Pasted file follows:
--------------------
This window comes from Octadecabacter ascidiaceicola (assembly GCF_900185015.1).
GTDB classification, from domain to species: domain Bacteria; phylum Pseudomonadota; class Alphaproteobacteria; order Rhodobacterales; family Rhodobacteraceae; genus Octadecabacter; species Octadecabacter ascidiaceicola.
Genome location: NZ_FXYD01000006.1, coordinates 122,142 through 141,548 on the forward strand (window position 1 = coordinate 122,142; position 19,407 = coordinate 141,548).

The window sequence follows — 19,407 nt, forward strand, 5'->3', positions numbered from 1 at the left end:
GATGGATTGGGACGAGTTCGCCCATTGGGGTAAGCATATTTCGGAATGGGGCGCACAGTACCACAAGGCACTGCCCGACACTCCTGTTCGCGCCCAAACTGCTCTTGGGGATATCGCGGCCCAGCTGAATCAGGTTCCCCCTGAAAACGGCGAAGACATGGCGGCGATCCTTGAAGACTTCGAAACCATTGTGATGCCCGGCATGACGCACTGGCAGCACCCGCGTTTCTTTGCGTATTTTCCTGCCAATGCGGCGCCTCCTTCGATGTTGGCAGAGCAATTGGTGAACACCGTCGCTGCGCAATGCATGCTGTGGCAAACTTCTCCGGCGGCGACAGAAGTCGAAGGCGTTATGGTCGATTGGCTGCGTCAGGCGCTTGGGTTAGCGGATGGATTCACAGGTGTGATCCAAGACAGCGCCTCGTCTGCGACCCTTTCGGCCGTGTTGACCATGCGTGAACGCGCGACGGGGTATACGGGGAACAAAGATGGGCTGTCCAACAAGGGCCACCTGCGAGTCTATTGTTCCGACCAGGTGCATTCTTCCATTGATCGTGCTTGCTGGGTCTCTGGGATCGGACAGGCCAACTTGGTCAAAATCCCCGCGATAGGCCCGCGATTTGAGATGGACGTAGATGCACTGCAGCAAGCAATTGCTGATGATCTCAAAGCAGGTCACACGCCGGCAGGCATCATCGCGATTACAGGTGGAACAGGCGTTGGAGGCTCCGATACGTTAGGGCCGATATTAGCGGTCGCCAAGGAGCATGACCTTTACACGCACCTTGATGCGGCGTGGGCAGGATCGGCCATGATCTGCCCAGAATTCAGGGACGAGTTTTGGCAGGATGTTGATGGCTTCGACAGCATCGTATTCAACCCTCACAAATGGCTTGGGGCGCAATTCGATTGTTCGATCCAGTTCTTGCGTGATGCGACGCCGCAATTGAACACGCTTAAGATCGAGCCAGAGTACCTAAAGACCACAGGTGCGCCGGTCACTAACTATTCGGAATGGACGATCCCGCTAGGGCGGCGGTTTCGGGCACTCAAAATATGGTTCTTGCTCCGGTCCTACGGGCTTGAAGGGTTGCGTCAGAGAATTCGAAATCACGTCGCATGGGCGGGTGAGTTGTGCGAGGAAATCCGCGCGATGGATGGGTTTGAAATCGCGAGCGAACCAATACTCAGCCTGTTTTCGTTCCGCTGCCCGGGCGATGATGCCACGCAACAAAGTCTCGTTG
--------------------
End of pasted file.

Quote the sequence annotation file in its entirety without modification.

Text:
This window comes from Octadecabacter ascidiaceicola (assembly GCF_900185015.1).
GTDB classification, from domain to species: domain Bacteria; phylum Pseudomonadota; class Alphaproteobacteria; order Rhodobacterales; family Rhodobacteraceae; genus Octadecabacter; species Octadecabacter ascidiaceicola.
Genome location: NZ_FXYD01000006.1, coordinates 122,142 through 141,548 on the forward strand (window position 1 = coordinate 122,142; position 19,407 = coordinate 141,548).

The window sequence follows — 19,407 nt, forward strand, 5'->3', positions numbered from 1 at the left end:
GATGGATTGGGACGAGTTCGCCCATTGGGGTAAGCATATTTCGGAATGGGGCGCACAGTACCACAAGGCACTGCCCGACACTCCTGTTCGCGCCCAAACTGCTCTTGGGGATATCGCGGCCCAGCTGAATCAGGTTCCCCCTGAAAACGGCGAAGACATGGCGGCGATCCTTGAAGACTTCGAAACCATTGTGATGCCCGGCATGACGCACTGGCAGCACCCGCGTTTCTTTGCGTATTTTCCTGCCAATGCGGCGCCTCCTTCGATGTTGGCAGAGCAATTGGTGAACACCGTCGCTGCGCAATGCATGCTGTGGCAAACTTCTCCGGCGGCGACAGAAGTCGAAGGCGTTATGGTCGATTGGCTGCGTCAGGCGCTTGGGTTAGCGGATGGATTCACAGGTGTGATCCAAGACAGCGCCTCGTCTGCGACCCTTTCGGCCGTGTTGACCATGCGTGAACGCGCGACGGGGTATACGGGGAACAAAGATGGGCTGTCCAACAAGGGCCACCTGCGAGTCTATTGTTCCGACCAGGTGCATTCTTCCATTGATCGTGCTTGCTGGGTCTCTGGGATCGGACAGGCCAACTTGGTCAAAATCCCCGCGATAGGCCCGCGATTTGAGATGGACGTAGATGCACTGCAGCAAGCAATTGCTGATGATCTCAAAGCAGGTCACACGCCGGCAGGCATCATCGCGATTACAGGTGGAACAGGCGTTGGAGGCTCCGATACGTTAGGGCCGATATTAGCGGTCGCCAAGGAGCATGACCTTTACACGCACCTTGATGCGGCGTGGGCAGGATCGGCCATGATCTGCCCAGAATTCAGGGACGAGTTTTGGCAGGATGTTGATGGCTTCGACAGCATCGTATTCAACCCTCACAAATGGCTTGGGGCGCAATTCGATTGTTCGATCCAGTTCTTGCGTGATGCGACGCCGCAATTGAACACGCTTAAGATCGAGCCAGAGTACCTAAAGACCACAGGTGCGCCGGTCACTAACTATTCGGAATGGACGATCCCGCTAGGGCGGCGGTTTCGGGCACTCAAAATATGGTTCTTGCTCCGGTCCTACGGGCTTGAAGGGTTGCGTCAGAGAATTCGAAATCACGTCGCATGGGCGGGTGAGTTGTGCGAGGAAATCCGCGCGATGGATGGGTTTGAAATCGCGAGCGAACCAATACTCAGCCTGTTTTCGTTCCGCTGCCCGGGCGATGATGCCACGCAACAAAGTCTCGTTG